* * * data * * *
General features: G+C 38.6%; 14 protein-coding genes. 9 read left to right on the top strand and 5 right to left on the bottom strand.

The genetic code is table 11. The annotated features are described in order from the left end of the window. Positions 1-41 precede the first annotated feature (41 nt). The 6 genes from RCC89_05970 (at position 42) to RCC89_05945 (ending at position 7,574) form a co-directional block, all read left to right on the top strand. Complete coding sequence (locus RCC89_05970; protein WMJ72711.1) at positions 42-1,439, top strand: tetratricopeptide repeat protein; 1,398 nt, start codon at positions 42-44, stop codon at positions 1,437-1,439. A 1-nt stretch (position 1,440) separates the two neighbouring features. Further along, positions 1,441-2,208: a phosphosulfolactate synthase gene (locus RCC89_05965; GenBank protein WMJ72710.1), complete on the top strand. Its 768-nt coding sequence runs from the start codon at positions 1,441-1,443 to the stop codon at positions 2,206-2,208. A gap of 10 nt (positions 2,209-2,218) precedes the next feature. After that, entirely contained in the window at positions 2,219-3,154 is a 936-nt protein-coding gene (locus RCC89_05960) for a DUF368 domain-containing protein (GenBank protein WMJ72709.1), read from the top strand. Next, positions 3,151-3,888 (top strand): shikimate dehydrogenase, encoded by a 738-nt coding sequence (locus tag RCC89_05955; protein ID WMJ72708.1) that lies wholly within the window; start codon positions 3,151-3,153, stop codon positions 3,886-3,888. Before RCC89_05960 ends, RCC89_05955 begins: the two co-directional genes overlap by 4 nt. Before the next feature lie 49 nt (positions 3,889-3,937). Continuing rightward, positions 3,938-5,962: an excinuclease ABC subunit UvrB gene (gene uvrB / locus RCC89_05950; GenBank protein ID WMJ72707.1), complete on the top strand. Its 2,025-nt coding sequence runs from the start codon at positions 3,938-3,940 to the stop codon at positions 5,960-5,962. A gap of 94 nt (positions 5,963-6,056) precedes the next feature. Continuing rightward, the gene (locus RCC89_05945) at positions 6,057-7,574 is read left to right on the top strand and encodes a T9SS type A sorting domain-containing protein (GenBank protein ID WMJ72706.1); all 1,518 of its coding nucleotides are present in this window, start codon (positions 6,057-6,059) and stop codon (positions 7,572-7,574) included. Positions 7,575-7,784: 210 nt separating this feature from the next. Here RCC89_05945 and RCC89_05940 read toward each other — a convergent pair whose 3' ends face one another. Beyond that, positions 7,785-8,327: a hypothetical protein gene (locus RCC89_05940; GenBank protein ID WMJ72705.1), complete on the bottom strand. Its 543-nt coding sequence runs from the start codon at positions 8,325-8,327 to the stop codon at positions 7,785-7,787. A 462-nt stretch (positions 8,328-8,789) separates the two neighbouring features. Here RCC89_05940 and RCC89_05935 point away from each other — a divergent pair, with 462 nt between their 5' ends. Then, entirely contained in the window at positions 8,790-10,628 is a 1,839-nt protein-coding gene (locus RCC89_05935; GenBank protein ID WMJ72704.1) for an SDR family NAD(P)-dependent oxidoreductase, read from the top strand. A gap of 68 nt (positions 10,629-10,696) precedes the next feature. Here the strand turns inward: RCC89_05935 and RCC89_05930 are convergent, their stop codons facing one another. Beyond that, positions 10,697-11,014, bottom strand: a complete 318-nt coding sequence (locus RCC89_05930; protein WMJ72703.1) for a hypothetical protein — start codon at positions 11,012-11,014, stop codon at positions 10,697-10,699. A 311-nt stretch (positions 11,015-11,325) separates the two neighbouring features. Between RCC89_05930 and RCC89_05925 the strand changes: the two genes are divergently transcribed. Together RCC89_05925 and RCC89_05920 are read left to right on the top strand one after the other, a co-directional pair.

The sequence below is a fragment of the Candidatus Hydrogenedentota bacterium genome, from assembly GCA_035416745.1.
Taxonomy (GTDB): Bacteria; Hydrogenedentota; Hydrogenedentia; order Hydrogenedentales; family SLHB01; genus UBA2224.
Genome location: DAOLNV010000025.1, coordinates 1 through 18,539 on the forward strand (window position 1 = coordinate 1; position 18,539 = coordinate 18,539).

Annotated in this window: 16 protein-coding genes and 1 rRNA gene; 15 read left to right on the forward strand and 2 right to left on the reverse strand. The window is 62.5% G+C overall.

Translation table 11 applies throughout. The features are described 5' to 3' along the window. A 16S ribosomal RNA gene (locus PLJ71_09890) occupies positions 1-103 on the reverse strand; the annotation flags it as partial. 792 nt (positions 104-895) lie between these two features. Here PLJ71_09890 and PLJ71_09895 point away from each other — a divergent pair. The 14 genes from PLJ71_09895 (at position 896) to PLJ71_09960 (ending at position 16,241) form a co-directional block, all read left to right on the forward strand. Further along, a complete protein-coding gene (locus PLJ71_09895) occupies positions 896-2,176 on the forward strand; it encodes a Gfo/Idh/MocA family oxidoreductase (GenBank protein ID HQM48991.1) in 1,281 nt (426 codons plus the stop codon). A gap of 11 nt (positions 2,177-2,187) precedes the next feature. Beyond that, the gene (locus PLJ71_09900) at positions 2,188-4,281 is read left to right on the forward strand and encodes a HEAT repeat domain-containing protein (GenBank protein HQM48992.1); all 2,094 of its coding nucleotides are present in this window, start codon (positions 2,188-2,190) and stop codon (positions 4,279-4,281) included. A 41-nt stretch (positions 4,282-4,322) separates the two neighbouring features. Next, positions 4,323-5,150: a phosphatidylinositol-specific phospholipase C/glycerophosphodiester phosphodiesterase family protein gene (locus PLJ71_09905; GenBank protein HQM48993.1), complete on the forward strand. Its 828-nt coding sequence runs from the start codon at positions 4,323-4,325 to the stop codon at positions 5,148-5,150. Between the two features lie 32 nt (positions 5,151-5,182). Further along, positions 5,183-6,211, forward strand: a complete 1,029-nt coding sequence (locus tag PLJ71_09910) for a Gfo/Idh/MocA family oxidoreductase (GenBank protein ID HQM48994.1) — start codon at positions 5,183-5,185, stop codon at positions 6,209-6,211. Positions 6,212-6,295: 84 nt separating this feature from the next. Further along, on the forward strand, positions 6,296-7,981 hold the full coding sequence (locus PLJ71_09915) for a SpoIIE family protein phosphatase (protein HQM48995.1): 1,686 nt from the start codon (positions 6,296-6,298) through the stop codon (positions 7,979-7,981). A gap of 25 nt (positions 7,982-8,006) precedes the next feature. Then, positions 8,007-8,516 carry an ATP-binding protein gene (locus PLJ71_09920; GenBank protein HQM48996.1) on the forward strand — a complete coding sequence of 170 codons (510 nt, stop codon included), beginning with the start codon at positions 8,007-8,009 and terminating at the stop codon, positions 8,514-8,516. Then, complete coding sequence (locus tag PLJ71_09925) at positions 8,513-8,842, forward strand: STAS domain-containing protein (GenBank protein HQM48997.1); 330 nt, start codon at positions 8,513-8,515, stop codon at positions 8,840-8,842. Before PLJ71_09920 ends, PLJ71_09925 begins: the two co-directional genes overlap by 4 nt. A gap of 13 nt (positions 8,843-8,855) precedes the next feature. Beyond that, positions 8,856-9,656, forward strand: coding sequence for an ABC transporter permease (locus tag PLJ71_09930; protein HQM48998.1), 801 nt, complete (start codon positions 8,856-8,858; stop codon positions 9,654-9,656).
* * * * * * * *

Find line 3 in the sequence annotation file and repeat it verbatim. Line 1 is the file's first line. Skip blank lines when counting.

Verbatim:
The sequence below is a fragment of the Candidatus Hydrogenedentota bacterium genome, from assembly GCA_035416745.1.